might need to be broken down into very small reductions before you finally stop.

12. If you have severe reactions to reducing your dose be prepared to raise the dose again temporarily in order to (i) check that your reaction is a withdrawal/rebound effect (ii) reduce the dose by a smaller amount at the next step.

13. Be flexible – be prepared to change and adapt your plans. You might want to take ‘breathers’ in between steps, or put things temporarily on hold if things become stressful in your life. It might take time to find a plan that suits you. Everybody’s reactions to coming off medication are different, and there are no set rules

14. Remember that thousands of people have come off their medication and lived lives free of psychiatric services.

Breggin, P. & Cohen, D. (1999) Your Drug May Be Your Problem, Revised Edition: How and Why to Stop Taking Psychiatric Medications  (Perseus).
Campbell, P. Cobb, A. & Darton, K. (1998) Psychiatric Drugs: Users experiences and Current Policy and Practice (MIND).
Coleman, R. & Smith, M. (1997) Working with Voices: Victim to Victor (Handsell).
Crepaz-Keay, D.(1999) Drugs. In C. Newnes, G. Holmes & C. Dunn. This is Madness: A Critical Look at Psychiatry and the Future of Mental Health Services (PCCS Books).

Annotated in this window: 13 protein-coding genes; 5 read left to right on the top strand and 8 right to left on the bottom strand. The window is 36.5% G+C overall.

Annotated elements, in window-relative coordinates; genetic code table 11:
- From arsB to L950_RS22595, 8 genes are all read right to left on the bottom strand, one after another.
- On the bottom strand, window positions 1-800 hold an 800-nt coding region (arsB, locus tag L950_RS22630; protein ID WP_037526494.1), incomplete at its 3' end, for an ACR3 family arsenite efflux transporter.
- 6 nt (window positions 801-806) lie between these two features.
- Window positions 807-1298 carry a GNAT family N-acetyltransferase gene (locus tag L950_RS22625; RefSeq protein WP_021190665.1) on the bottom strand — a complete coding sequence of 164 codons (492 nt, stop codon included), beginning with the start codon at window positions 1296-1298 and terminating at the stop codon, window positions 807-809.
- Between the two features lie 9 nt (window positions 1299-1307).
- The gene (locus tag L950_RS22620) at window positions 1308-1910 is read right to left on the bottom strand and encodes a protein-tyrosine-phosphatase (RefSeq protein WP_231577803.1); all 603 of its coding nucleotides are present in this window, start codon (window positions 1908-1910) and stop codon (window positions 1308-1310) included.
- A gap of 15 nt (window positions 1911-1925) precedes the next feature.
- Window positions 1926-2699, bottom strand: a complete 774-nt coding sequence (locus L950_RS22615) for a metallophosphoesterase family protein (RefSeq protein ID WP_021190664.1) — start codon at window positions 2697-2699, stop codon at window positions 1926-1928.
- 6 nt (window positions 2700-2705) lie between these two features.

Healy, D. (1997) Psychiatric Drugs Explained (Mosby).
Lehmann, P. (2001) Coming off Neuroleptics. In C. Newnes, G. Holmes & C. Dunn. This is MadnessToo: Critical Perspectives on Mental Health Services. (PCCS Books).

15 thoughts on “Coming off drugs

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  1. If you were on 5 meds and cold-turkeyed off of them that is extremely dangerous.

    Five days is not long enough to know whether you will have bad withdrawal effects or not.

    I wish you the best, but I can’t support how you’re choosing to take care of yourself.

  2. I liked your article, i have come off meds, its now 5 days. i didnt think of withdrawal effects when i stopped taking them, perhaps i would have done things differently had i known about them, its too late now im off and im staying off, come hell or high water. i refuse to live a half life any longer. i had no interest in life or motivation to do anything. all i did was sit around drinking tea and smoking cigarettes. even with the meds (5 different types) i was still having mood swings and feeling paranoid, so i believe i am no worse off without them.